Logos Enlists Black Church Leaders to Diversify Bible Study Resources


The collective will bring more African American scholarship to 4.5 million users.

Chauncey Allmond dreams of a day when white evangelical preachers will reference the work of African American Bible scholars without even thinking about it. He and his colleagues at Logos Bible Software hope they can make that happen by adding more African American voices to the digital study tools currently used by more than 4.5 million people.

“The African American voice is a powerful voice that needs to be heard,” Allmond said. “There’s a lot of traditions in the African American church that I think Logos is missing out on.”

Logos has been working for about a year to diversify its Bible study products and has gathered a group of African American Christian leaders to help. They call the group the Kerusso Collective. Kerusso is a Greek verb meaning “proclaim” or “herald” and is used in the New Testament to describe the act of preaching the gospel.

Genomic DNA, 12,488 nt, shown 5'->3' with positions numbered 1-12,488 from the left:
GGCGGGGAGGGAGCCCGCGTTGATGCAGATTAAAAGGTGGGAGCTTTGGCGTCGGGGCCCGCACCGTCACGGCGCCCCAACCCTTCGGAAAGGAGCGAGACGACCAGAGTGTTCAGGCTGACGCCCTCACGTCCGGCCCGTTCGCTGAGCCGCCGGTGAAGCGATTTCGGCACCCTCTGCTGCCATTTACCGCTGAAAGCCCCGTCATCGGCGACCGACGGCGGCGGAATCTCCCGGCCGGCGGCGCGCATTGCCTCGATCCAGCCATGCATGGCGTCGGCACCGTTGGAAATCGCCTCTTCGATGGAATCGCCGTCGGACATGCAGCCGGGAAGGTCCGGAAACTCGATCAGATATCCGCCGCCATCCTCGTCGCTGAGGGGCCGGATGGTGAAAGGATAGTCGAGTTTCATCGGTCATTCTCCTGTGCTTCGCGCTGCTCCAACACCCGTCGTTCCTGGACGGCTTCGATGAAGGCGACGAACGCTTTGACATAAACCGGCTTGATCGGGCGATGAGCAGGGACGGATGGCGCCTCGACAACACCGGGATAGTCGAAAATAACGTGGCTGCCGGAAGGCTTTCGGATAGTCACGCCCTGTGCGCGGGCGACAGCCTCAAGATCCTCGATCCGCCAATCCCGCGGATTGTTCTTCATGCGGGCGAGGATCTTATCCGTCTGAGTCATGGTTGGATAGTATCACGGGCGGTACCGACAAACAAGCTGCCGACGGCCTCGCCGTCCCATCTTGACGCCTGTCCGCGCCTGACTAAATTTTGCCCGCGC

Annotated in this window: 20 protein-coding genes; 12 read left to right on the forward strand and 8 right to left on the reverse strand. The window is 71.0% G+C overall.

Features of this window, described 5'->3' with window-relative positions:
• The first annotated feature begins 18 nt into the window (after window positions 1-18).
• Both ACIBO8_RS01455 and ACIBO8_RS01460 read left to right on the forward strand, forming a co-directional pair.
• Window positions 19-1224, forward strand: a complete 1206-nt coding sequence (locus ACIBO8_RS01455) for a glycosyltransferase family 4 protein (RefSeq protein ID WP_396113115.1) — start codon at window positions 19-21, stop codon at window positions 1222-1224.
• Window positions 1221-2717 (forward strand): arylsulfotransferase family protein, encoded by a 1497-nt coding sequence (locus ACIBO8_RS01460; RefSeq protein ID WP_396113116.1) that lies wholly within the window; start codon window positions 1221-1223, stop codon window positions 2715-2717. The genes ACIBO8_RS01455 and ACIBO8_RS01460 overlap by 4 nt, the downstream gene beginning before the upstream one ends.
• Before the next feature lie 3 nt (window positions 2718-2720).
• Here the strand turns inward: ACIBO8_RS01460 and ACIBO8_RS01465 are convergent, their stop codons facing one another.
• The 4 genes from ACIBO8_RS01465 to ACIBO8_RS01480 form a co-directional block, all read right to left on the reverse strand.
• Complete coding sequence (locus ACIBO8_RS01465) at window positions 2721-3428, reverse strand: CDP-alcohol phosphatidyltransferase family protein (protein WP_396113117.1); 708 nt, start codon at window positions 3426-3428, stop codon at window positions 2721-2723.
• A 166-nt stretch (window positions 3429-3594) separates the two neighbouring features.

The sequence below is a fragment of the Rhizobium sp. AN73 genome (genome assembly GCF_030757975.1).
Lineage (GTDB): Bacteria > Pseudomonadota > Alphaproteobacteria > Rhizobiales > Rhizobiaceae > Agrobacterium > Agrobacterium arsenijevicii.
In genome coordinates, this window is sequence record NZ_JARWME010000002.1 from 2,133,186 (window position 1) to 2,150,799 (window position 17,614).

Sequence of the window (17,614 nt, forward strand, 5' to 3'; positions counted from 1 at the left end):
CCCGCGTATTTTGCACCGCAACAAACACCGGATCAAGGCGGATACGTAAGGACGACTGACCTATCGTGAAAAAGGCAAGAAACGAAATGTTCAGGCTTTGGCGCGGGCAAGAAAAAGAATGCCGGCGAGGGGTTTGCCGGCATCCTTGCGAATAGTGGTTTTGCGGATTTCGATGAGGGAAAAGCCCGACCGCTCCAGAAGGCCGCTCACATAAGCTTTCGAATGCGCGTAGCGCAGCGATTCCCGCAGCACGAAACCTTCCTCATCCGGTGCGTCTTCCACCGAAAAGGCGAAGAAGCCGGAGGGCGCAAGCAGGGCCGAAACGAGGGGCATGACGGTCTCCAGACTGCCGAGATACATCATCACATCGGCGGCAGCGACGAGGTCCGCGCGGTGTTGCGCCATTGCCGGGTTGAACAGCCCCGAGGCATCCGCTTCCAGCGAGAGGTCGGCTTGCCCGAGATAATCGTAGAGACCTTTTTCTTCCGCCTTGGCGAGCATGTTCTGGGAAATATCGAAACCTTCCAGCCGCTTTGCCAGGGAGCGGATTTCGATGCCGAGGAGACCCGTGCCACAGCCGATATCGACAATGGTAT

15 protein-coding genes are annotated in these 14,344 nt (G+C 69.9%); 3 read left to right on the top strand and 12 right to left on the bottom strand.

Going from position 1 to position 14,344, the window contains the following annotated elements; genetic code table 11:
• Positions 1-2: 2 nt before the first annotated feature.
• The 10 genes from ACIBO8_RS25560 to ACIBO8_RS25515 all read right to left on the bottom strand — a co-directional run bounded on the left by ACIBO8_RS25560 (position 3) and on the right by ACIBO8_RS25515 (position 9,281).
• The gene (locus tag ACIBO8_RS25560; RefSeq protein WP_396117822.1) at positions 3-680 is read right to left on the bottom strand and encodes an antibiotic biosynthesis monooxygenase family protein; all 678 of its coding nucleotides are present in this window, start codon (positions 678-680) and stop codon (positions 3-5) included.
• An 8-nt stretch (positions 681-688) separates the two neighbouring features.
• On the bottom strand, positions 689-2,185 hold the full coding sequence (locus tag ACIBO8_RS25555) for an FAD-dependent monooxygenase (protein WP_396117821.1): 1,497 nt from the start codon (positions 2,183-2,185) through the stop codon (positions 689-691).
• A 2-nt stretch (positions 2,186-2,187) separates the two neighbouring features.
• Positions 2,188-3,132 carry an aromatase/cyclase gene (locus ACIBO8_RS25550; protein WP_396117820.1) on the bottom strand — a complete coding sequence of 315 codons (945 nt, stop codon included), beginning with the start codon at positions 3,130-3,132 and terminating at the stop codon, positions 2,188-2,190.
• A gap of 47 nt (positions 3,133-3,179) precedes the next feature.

In addition to Allmond, the collective includes:

  • Charlie Dates, pastor of Progressive Baptist Church in Chicago
  • Cynthia L. Hale, pastor of Ray of Hope Christian Church in Decatur, Georgia
  • Esau McCaulley, assistant professor of New Testament at Wheaton College
  • Kenneth C. Ulmer, pastor of Faithful Central Bible Church in Inglewood, California
  • Joseph W. Walker III, bishop of Mt. Zion Baptist Church in Nashville
  • Ralph Douglas West, pastor of Church Without Walls in Houston

The group will advise Logos on resources and scholarship to include. Logos may have bundles of specific African American resources available early in 2021. The goal is not to produce separate Bible study products, however, but to improve existing material by adding the perspectives of black Christians.

“We don’t think it’s going to be primarily for the …

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